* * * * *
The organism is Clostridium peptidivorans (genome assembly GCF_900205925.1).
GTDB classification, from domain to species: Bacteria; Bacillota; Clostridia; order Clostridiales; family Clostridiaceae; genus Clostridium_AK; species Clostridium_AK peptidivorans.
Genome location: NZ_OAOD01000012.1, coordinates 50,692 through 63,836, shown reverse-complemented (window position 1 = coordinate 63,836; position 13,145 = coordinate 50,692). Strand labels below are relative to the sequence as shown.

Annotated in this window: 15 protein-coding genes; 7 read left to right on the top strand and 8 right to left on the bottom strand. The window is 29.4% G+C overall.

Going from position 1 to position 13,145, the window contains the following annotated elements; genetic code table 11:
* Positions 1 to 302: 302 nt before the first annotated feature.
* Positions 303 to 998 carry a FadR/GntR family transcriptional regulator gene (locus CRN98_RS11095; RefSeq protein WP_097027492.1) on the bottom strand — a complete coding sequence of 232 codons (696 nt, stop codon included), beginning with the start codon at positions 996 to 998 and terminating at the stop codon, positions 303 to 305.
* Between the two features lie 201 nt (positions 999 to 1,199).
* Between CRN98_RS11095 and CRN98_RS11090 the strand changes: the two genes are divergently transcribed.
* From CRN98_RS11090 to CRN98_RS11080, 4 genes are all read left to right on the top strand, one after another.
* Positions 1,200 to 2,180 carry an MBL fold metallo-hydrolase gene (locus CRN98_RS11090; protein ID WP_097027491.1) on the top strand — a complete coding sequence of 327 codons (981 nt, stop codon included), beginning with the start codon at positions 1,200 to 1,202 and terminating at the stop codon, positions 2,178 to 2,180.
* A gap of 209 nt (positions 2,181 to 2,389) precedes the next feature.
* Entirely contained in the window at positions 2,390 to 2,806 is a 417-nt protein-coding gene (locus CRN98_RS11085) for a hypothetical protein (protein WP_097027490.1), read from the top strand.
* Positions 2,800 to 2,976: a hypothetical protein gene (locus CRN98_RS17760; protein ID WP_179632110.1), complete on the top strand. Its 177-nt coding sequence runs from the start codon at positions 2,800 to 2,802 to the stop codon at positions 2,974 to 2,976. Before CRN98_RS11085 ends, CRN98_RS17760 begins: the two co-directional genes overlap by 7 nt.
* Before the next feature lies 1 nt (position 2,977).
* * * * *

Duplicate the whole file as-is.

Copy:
The organism is Clostridium peptidivorans (genome assembly GCF_900205925.1).
GTDB classification, from domain to species: Bacteria; Bacillota; Clostridia; order Clostridiales; family Clostridiaceae; genus Clostridium_AK; species Clostridium_AK peptidivorans.
Genome location: NZ_OAOD01000012.1, coordinates 50,692 through 63,836, shown reverse-complemented (window position 1 = coordinate 63,836; position 13,145 = coordinate 50,692). Strand labels below are relative to the sequence as shown.

Annotated in this window: 15 protein-coding genes; 7 read left to right on the top strand and 8 right to left on the bottom strand. The window is 29.4% G+C overall.

Going from position 1 to position 13,145, the window contains the following annotated elements; genetic code table 11:
* Positions 1 to 302: 302 nt before the first annotated feature.
* Positions 303 to 998 carry a FadR/GntR family transcriptional regulator gene (locus CRN98_RS11095; RefSeq protein WP_097027492.1) on the bottom strand — a complete coding sequence of 232 codons (696 nt, stop codon included), beginning with the start codon at positions 996 to 998 and terminating at the stop codon, positions 303 to 305.
* Between the two features lie 201 nt (positions 999 to 1,199).
* Between CRN98_RS11095 and CRN98_RS11090 the strand changes: the two genes are divergently transcribed.
* From CRN98_RS11090 to CRN98_RS11080, 4 genes are all read left to right on the top strand, one after another.
* Positions 1,200 to 2,180 carry an MBL fold metallo-hydrolase gene (locus CRN98_RS11090; protein ID WP_097027491.1) on the top strand — a complete coding sequence of 327 codons (981 nt, stop codon included), beginning with the start codon at positions 1,200 to 1,202 and terminating at the stop codon, positions 2,178 to 2,180.
* A gap of 209 nt (positions 2,181 to 2,389) precedes the next feature.
* Entirely contained in the window at positions 2,390 to 2,806 is a 417-nt protein-coding gene (locus CRN98_RS11085) for a hypothetical protein (protein WP_097027490.1), read from the top strand.
* Positions 2,800 to 2,976: a hypothetical protein gene (locus CRN98_RS17760; protein ID WP_179632110.1), complete on the top strand. Its 177-nt coding sequence runs from the start codon at positions 2,800 to 2,802 to the stop codon at positions 2,974 to 2,976. Before CRN98_RS11085 ends, CRN98_RS17760 begins: the two co-directional genes overlap by 7 nt.
* Before the next feature lies 1 nt (position 2,977).